The headline of the Dec. 7, 2009, post, After Donor’s Letter, Sen. Feinstein Supports Study That Could Delay Fish-Protection Plan, previously said that a study Sen. Feinstein supports is “helping slow down” a fish protection plan. In fact, the plan is already in place. While the study may delay it, it hasn’t yet done so.

Due to poor math by an editor, the headline of the Dec. 5, 2009, post, Bank Failure Friday Roars Back: Six Banks Fail, Costing FDIC $2.6 Billion, misstated the cost to the FDIC. The failures are actually projected to cost the agency about $2.4 billion.

The Nov. 4, 2009, post, More Fun With Stimulus Numbers, originally said that the White House had released a report on stimulus jobs. In fact, the report was released by the Recovery Accountability and Transparency Board, which is an independent government board created by stimulus package. The chairman, Earl Devaney, was appointed by the president.

The Nov. 3, 2009, post, At University of Phoenix, Allegations of Enrollment Abuses Persist, originally stated that the graduation rate of students undertaking associate degrees at the university is 37 percent. In fact, the rate is 27 percent.

The Oct. 28, 2009, post, Grading the Public Options That Already Exist, originally indicated that if veterans did not sign up within five years of discharge, they would not qualify for Veterans health care. In fact, if a veteran qualifies under the VA’s enrollment specifications, they can qualify for care, regardless of how much time has passed since discharge.

The Oct. 20, 2009, post, Medicare Drug Planners Now Lobbyists, With Billions at Stake, originally stated lawmakers and aides crafted the Medicare Part D plan four years ago. It should have said six years ago. The article also said that Billy Tauzin was a former senator in the 29th graph. He was actually a former representative.

The Sept. 22, 2009, post, “Stockholder Suit Targets Troubled Mental Health Chain,” originally stated the Justice Department opened an investigation and the Illinois Department of Children and Families froze admissions of foster children to Riveredge Hospital near Chicago in response to investigations by the Chicago Tribune and ProPublica. It should have said those actions were initiated following the Tribune reports.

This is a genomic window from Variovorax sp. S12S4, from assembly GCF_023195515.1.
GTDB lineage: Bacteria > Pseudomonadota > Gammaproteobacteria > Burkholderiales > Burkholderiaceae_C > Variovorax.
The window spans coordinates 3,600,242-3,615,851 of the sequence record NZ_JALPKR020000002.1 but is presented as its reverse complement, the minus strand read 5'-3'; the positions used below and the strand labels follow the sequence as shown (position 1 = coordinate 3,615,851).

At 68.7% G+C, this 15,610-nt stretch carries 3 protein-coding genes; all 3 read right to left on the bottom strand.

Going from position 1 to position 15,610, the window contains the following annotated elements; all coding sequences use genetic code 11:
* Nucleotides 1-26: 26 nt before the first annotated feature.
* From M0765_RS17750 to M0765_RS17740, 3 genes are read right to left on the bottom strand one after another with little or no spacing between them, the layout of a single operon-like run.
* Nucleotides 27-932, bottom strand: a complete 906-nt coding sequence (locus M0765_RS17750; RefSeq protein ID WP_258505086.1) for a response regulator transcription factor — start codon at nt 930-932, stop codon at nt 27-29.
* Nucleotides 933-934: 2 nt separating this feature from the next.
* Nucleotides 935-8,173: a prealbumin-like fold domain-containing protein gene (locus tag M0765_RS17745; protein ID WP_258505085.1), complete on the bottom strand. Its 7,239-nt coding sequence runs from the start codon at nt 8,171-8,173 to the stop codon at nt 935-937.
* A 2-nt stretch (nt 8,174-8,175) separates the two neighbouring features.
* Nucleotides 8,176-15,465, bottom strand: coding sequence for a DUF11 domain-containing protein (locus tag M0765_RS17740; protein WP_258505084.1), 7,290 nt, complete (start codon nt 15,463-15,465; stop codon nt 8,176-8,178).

The Sept. 21, 2009, post, Frack Fluid Spill in Dimock Contaminates Stream, Killing Fish, originally included a description of the spill by Vincent Fronda that actually referred to a Sept. 3 discharge near the Cabot well site in question. It was several hundred feet away and separate from the fracturing fluid spill that occurred last Wednesday. The photograph that accompanied the story, which was sent to ProPublica by a Dimock resident, was also of that earlier spill. Both the photo and the descriptive passage have been removed.

The Sept. 11, 2009, post, StimCities Update: Biden’s Account Clashes with Reality on Ground, originally placed Charlotte, N.C., in the wrong Carolina.

The Sept. 9, 2009, post, Congressman Announces Plan to Reform U.S. System to Care for Injured Civilian Contractors, originally stated that the study by insurance broker Aon Corp. was released Wednesday, Sept. 9. It was actually released on Friday, Sept. 4, 2009.

The Aug. 18, 2009, posts, Opening the Window on Foreign Lobbying and Adding It Up: The Top Players in Foreign Agent Lobbying, have been corrected. Due to a data entry error, the Foreign Lobbying Influence Tracker contained duplicate entries for fees paid to the Livingston Group by some its clients. The Sunlight Foundation has eliminated the duplicate records, and we have updated related totals in stories and charts about the database.

The Aug. 7, 2009, post, FBI Raids New Orleans Police Department, originally stated that five people were wounded during the Danziger Bridge incident. In fact, it was four people.

The Aug. 5, 2009, article, Stimulus Spending Fails to Follow Unemployment, Poverty, inadvertently implied that stimulus spending on tax cuts, increases in unemployment compensation and Medicaid funding were not intended to create or sustain a substantial number of jobs. The article should have made the distinction between “direct” jobs, such as those created by infrastructure funding, and “indirect” jobs. Tax cuts and spending on government benefits do lead to indirect job creation as they contribute to demand for goods and services.

The April 30, 2009, post, New Arrest Heats Up Pension Kickback Scandal, said that Markstone Capital Group was named in an indictment by New York Attorney General Andrew Cuomo regarding fraud in the public pension system. In fact, Markstone was not named in that indictment. Rather, the U.S. Securities and Exchange Commission sent a letter to Markstone's founder, Elliott Broidy, as part of the commission’s inquiry into public pension funds. The letter requested financial information relating to Broidy’s time as a commissioner on the Los Angeles Fire and Police Pension fund. In particular, the letter requested details of Broidy's communications with two firms named in the Cuomo indictment, Aldus Equity and placement agent DAV/Wetherly Financial. Broidy resigned from the LA pension board after the SEC's inquiry was publicly disclosed.

The July 19, 2009, post, Introducing Stimulus Spot Check, originally said ProPublica is looking at a random sample of about 500 bridge construction projects nationwide. We’re actually looking at a sample of about 500 road and bridge projects.

The July 17, 2009, post, On Stimulus Job Counts, California Goes Its Own Way, incorrectly stated the base cost of improving as $739,014. It’s actually $739,014,000.